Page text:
By Jay A. Rodman
Research Informs Outreach through Extension Service
On the front door of Hadley Hall, the New Mexico State University administration building, large letters spell out “Land-Grant University.” The clear message is that NMSU takes its land-grant mission very seriously.
A hallmark of that mission, applying the university’s research results to benefit constituencies throughout the state, falls largely to the NMSU Cooperative Extension Service.
Extension is more than agricultural consulting and 4-H programming. The hundreds of individuals supporting Extension offices in all 33 New Mexico counties are also working in areas as diverse as health and wellness, nutrition and family budgeting, urban horticulture, economic development and natural resources. In many cases, the specialists in these areas are themselves involved in research that informs their outreach programming.
Beyond the immediate practical benefits to families and farming operations that Extension programs provide, the state’s economy stands to benefit in many and sometimes subtle ways. Healthier citizens are more productive and require fewer medical services; communities that cooperate can create a more prosperous future; farmers who incorporate more sustainable practices can cut expenses while maintaining the land for future generations.
By translating research into practice, Extension plays a key role in President Barbara Couture’s goal that NMSU become the economic engine for the state.
Health and family well-being is an important program area for NMSU Extension. With about one in three of New Mexico’s children ages 10-17 either overweight or obese, programming to reduce the risks of obesity is a high priority.
Diana Del Campo is an Extension child development and family life specialist. One of the programs she coordinates is Just Be It! Healthy & Fit, a youth obesity prevention program originally developed in the 1990s through NMSU Extension. The program caught Del Campo’s attention in 2004 and she acquired a grant to update its content and add current technology.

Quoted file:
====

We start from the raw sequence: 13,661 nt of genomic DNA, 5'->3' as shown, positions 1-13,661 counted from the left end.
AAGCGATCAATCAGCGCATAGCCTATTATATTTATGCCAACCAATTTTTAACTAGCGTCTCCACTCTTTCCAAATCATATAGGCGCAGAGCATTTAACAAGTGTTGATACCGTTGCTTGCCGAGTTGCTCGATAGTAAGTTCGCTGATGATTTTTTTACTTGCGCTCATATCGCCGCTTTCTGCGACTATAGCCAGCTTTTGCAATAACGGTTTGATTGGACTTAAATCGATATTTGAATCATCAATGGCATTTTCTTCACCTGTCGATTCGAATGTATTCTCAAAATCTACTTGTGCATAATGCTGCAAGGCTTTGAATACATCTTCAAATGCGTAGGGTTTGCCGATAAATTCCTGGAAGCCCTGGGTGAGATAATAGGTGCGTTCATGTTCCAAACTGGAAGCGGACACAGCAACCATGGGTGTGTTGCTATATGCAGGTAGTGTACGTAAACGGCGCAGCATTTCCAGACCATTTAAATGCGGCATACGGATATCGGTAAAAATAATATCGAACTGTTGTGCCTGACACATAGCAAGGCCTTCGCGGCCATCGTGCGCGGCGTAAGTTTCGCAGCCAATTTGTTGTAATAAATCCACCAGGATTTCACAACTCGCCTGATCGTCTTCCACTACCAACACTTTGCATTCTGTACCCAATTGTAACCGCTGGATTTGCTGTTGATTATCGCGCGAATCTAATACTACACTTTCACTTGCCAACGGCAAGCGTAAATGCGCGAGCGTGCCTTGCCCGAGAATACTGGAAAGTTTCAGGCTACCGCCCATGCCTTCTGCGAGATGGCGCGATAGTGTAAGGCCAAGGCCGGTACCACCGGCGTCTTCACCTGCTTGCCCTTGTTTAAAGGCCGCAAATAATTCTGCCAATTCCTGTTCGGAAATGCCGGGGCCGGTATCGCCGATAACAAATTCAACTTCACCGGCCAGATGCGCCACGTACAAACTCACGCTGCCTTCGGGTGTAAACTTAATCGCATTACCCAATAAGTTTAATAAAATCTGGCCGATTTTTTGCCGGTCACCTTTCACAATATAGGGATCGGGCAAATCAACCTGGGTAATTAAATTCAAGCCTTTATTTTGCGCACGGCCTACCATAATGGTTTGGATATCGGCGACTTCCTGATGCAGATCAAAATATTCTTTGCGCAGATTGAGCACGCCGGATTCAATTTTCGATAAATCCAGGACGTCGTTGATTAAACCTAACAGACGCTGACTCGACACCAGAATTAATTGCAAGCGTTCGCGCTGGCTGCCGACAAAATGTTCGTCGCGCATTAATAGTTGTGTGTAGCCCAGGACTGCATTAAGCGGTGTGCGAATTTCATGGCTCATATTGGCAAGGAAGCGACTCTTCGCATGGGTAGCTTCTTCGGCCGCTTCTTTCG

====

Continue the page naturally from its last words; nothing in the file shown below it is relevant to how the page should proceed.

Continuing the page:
The revised Just Be It is a year-long program for fifth-graders now offered in three New Mexico counties. It teaches healthy nutrition and the importance of regular exercise and helps students develop habits of making healthy choices in their lives.
Research drives improvements in the program’s implementation. Del Campo and her colleagues collect and analyze feedback from students, parents and teachers to refine the curriculum.
“We showed that students who participate in the program increase their knowledge in nutrition education, eat more fruits and vegetables and increase physical activity,” Del Campo said.
Del Campo is looking toward an expanded Just Be It program soon, both in New Mexico and beyond.
Michael Patrick is a specialist in another important Extension program area, community resources and economic development. He works with individuals and communities across the state as they tackle economic issues, and his job hasn’t gotten any easier over the past few years.
In April 2010, he and colleague Anil Rupasingha published “Rural New Mexico Economic Conditions and Trends,” a paper analyzing economic and demographic data about the state’s rural counties. Trend data included population, level of education, poverty, housing, employment, unemployment, farm income and migration.
The information in the paper is directly relevant to the state’s participation in a new pilot program, Stronger Economies Together: Strategies for Building New Economic Opportunities, which Patrick coordinates. The program supports two groups of New Mexico counties working cooperatively to maximize their respective assets and take advantage of their collective strength.